The Divine Comedy live at The Tabernacle, Notting Hill, London 12th May 2010

The Peter Pan of pop, Neil Hannon looked as if he hadn't aged a bit as he took to the stage at the intimate West London venue. It's been 14 years since he was last there for the launch of Casanova. 14 years and he hasn't changed a bit, visually or vocally. The gig was a real treat, comprising material from his upcoming 10th album, Bang Goes The Knighthood (due out on 31st May) and a heavy presence of old classics.

Divine Comedy

The evening was a solo affair; he didn't even have a support act. Hannon took to the staged armed with just a piano, a guitar and a bottle of red wine. In a black bowler hat, he kicked off with The Complete Banker, a new song charting the demise of the country's economy in the comedic way that only Hannon can. From this it was immediately clear that we can expect great things from the new album. Upcoming single At The Indie Disco referenced 90s Britpop acts reminiscing about the bygone era, yet managed to sound current at the same time. These new songs already seem familiar even on first listen, a credit to Hannon's ability to combine catchy pop melodies with intelligent lyrics - instantly memorable.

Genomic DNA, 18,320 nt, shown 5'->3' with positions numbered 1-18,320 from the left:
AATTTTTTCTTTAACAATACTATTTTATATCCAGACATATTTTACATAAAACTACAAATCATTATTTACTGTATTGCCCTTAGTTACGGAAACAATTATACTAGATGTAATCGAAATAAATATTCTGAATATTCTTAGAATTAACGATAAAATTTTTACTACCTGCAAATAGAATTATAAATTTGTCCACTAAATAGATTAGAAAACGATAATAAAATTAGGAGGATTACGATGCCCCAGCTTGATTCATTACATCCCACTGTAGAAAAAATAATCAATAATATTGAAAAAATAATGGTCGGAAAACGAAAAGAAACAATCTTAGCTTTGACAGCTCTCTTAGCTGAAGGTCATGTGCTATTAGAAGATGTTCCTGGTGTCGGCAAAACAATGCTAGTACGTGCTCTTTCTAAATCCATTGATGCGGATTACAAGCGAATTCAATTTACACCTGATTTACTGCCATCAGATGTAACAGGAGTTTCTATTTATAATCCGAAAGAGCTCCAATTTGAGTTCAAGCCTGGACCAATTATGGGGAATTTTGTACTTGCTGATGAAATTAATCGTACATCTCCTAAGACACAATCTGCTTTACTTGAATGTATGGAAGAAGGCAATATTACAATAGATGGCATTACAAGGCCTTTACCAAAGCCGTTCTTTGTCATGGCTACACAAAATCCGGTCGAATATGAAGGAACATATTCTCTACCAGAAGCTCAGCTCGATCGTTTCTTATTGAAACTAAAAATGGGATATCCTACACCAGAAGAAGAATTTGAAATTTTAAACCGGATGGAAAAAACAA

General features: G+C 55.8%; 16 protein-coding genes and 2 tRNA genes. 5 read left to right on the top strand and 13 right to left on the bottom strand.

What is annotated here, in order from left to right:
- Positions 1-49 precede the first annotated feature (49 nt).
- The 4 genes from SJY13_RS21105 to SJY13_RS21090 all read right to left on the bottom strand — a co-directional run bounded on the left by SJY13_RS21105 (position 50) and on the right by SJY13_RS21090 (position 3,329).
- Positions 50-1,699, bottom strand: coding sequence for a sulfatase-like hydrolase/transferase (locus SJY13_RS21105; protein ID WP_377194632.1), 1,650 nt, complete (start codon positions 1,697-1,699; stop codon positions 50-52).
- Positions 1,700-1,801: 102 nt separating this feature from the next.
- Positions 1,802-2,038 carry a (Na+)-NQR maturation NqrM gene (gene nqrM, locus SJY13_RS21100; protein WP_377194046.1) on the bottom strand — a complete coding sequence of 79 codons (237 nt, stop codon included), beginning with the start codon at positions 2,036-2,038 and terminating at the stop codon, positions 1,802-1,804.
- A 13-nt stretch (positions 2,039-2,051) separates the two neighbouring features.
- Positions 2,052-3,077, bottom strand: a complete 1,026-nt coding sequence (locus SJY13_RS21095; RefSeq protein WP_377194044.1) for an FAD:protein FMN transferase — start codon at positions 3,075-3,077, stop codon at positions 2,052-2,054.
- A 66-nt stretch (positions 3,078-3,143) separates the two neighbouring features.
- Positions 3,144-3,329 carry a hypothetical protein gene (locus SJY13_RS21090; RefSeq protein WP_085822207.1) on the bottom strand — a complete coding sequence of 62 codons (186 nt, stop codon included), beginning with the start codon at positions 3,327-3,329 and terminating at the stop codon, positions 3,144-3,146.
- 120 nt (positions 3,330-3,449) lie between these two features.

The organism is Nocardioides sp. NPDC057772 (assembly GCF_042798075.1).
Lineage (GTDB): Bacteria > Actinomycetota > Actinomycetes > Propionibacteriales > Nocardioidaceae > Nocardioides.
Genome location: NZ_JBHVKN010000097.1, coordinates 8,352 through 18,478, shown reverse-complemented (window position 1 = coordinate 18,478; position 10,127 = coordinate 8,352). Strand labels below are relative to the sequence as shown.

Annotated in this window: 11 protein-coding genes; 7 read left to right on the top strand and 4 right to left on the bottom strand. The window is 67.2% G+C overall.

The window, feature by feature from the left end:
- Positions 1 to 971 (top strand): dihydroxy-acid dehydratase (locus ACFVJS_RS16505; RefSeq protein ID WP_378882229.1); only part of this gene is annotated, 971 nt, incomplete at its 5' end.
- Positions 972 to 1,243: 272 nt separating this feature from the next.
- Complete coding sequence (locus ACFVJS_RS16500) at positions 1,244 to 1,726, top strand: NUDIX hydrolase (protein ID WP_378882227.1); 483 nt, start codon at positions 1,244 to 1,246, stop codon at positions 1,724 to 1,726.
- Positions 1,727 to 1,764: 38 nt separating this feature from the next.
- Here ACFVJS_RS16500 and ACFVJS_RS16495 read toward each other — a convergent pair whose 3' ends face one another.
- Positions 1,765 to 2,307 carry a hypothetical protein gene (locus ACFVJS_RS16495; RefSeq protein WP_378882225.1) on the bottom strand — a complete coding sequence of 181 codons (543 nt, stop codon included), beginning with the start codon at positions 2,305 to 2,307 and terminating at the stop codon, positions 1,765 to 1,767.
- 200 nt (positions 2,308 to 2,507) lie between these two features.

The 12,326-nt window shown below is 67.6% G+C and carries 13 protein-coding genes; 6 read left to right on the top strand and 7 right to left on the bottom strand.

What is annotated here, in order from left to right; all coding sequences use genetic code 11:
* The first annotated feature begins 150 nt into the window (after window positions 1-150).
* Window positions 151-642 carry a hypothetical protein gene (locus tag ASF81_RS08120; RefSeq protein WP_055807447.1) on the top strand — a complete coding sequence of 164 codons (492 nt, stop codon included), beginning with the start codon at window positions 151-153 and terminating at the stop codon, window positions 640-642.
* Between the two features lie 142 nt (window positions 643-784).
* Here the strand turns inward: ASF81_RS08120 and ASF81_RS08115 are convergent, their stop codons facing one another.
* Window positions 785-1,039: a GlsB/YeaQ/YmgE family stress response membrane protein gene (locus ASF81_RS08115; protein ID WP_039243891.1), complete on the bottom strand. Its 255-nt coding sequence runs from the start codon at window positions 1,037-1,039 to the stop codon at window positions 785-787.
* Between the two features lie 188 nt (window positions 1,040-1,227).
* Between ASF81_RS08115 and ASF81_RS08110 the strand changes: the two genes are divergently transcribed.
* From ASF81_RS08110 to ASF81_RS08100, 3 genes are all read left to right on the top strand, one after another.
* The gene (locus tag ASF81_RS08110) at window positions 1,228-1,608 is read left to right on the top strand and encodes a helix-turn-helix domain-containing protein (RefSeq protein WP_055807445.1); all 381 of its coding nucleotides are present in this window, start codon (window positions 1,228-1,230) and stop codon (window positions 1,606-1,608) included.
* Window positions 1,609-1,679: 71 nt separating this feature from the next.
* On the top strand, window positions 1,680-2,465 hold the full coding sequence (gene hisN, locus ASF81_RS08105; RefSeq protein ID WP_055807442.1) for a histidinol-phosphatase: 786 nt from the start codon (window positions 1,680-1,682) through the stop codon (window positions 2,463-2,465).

Donning a pair of thick rimmed spectacles, Hannon asked the audience who they thought he looked like. 'Rolf Harris' shouts one man; 'Elvis Costello' says another. 'I thought I looked a little like Michael Caine, but who am I to judge' shrugs Hannon, before performing the classic hit from Casanova, Becoming More Like Alfie, to rapturous applause. Other classics included Pop Singers Fear Of The Pollen Count, Songs Of Love and Tonight We Fly. But showing that he could lend his voice to pretty much anything, Hannon performed a cover of MGMT's Time To Pretend on the piano to the delight of the audience.

The tiny, atmospheric venue lent itself perfectly to Hannon's one man show, and it was a show. As ever, the banter and wit were flowing. And the audience were encouraged to join in at every opportunity, from providing the brass section and whistling on Frog Princess to telling a joke on Can You Stand Upon One Leg, the last song of his main set.

He returned for an encore of yet more classics, including the gorgeous 'If...' which was performed to stunned silence before ending on the upbeat note of National Express, again using the audience as backing singers. This wasn't just a trip down memory lane for Divine Comedy fans; it was proof that with the release of his 10th album imminent, Hannon still has what it takes. He is vocally brilliant, with a range to match his grandiose tunes and his new material sounds as fresh and relevant as ever. It is fantastic to see him perform with a big band in venues like The London Palladium and The Royal Albert Hall, but this intimate, stripped down gig was one in a million.

Robyn Burrows

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